Then there was the way Representative Adam Schiff used in his opening statement at the Committee hearing the discredited ‘Trump Dossier‘ – shot through with obvious falsehoods, uncorroborated by the intelligence agencies, and trashed by no less a person than Michael Morell – as his frame story for his whole narrative of secret collusion between the Trump campaign and Russia.  This is desperate, and shows how evidence-less and fact-free the whole ‘Russiagate’ story actually is.

Then there are the claims – almost certainly originating in Ukraine – about the supposedly nefarious activities of Donald Trump’s former campaign chair Paul Manafort.

Not only have these claims been emphatically and authoritatively denied by the two people involved – Manafort and Deripaska – with Manafort asking to give evidence to the House Intelligence Committee to put the record straight and Deripaska threatening to sue anyone who repeats them, but since they involve alleged actions which took place years before Donald Trump launched his Presidential campaign, and have no connection to him, their relevance to the ‘Russiagate’ scandal is not obvious.

Lastly, there is the wholly bogus non-scandal around House Intelligence Committee chair Devin Nunes, who is obviously being targeted by the Democrats because of his increasingly openly expressed and entirely justified skepticism about the whole ‘Russiagate’ story.

To be clear, Nunes’s decision to share information about surveillance of the President and his team during the transition period with the White House before he shared it with his Committee colleagues was no doubt a mistake – and one which Nunes has apologised for – but it is hardly a serious one, or one which would justify removing him from his chairing of the Committee.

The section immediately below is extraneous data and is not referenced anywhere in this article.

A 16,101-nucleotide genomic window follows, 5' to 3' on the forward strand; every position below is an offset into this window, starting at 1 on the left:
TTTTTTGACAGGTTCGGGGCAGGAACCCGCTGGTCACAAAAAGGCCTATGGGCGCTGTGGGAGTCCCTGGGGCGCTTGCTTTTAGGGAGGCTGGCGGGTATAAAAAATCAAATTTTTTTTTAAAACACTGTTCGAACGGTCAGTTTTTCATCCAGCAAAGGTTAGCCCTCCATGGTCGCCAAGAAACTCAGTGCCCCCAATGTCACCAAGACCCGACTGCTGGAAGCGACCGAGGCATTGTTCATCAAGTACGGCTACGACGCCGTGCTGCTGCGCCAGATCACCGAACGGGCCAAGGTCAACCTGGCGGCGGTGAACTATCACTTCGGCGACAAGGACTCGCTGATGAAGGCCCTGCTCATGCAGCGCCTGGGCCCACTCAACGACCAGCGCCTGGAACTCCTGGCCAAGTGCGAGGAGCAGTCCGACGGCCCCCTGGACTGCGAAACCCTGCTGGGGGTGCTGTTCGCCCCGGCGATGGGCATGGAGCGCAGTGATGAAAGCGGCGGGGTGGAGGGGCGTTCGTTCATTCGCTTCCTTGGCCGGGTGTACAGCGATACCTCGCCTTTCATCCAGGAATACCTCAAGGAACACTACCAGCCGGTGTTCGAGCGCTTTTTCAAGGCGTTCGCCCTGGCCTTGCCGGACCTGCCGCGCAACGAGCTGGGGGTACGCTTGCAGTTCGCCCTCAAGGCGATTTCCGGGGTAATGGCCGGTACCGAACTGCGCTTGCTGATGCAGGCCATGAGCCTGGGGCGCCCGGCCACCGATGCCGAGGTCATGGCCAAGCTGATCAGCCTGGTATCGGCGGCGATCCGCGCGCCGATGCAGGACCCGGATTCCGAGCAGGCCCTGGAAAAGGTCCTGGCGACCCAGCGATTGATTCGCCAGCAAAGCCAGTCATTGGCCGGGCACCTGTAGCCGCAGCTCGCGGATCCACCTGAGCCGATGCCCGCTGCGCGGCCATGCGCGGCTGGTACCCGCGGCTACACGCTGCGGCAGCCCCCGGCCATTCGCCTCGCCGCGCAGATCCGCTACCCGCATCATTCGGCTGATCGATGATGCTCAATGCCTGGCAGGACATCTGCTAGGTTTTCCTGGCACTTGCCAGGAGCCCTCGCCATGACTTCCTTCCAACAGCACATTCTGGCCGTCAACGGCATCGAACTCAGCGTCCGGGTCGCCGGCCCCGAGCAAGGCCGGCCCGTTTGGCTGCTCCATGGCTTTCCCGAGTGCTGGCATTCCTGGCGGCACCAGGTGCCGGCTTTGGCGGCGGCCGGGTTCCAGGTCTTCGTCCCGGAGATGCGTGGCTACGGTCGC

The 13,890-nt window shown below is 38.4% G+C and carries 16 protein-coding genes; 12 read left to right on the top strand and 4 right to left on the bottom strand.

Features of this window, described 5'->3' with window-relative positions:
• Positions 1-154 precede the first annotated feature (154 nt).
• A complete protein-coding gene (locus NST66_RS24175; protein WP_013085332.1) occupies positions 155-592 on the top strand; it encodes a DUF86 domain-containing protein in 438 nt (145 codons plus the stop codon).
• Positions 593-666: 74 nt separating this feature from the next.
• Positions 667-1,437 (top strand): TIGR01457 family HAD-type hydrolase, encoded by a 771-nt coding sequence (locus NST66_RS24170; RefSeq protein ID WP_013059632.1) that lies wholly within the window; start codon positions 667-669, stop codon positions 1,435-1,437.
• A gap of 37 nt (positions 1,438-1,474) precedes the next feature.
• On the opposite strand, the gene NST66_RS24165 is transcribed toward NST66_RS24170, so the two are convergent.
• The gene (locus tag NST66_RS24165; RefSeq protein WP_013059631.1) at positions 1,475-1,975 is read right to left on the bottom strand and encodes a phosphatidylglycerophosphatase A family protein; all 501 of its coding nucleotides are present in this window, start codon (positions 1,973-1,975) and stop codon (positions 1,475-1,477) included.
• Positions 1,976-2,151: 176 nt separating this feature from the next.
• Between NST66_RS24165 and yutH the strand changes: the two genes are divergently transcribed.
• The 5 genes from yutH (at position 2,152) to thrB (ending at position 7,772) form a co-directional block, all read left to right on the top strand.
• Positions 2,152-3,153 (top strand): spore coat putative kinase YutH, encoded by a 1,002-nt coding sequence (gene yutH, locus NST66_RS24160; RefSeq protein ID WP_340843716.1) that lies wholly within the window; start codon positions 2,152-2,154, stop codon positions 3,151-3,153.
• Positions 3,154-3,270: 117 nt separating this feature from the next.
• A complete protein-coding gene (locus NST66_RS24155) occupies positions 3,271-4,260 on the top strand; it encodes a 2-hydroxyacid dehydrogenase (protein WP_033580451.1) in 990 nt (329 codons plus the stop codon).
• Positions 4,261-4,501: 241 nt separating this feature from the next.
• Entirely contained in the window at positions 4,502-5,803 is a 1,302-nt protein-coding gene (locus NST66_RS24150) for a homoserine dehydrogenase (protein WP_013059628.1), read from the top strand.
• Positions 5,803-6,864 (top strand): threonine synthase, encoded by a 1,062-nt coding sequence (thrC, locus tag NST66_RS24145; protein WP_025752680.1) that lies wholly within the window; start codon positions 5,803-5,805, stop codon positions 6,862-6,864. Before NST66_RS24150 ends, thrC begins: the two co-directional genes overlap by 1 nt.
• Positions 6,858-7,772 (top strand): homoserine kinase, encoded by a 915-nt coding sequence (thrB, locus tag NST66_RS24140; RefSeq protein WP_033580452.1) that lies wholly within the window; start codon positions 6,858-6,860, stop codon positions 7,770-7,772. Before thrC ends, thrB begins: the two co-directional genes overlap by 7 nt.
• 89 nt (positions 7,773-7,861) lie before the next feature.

To my mind what this episode shows is how sensitive the Democrats are about the raising of the whole surveillance issue.  This lends further strength to my opinion – which I note is coming to be increasingly widely shared – that it is the surveillance carried out during the election of Donald Trump and his campaign team which is the real scandal in this affair, and that the fake ‘Russiagate’ scandal is the smoke-screen concealing it.

Having increasingly given up on the House Intelligence Committee, the proponents of the ‘Russiagate’ scandal now seem increasingly to be resting their hopes on the Senate Intelligence Committee.

They will be equally disappointed there.  These attempts to use Congressional committees as investigative and prosecutorial instruments suffer from a basic misconception: these are oversight committees, not investigative or prosecutorial committees, and they cannot be used in that way.  They cannot magic up evidence of collusion between the Trump campaign and Russia that the actual investigation – the one carried out by the FBI – says is not there.

The single most important fact about the last few weeks, and the clearest possible sign that the ‘Russiagate’ scandal is flagging, is that there have been no more leaks from within the intelligence and security agencies since the ones at the beginning of March about Jeff Sessions’s meetings with the Russian ambassador.

That suggests that the former Obama administration officials, who I suspect were the people who were physically communicating the information in the leaks to the media, are no longer being fed  information about Donald Trump and his associates or about the progress of the FBI investigation by their sources within the intelligence and national security bureaucracy.

That could be because people within the intelligence and national security bureaucracy are being deterred by the investigation into the leaking of classified material which the President has been calling for but which the House Intelligence Committee hearing on 20th March 2017 suggested FBI Director Comey is resisting (almost certainly because people within the FBI were involved in the leaks), or it could be because increasingly there is no damaging information to leak.

Regardless of what the explanation is, in the absence of any more leaks there has been nothing over the last few weeks for the supporters of ‘Russiagate’ to work with.  The result is that in the absence of anything new the effort to keep the ‘Russiagate’ scandal going and in the public eye is flagging.

My best guess is that it will collapse entirely by early summer.

What do you think?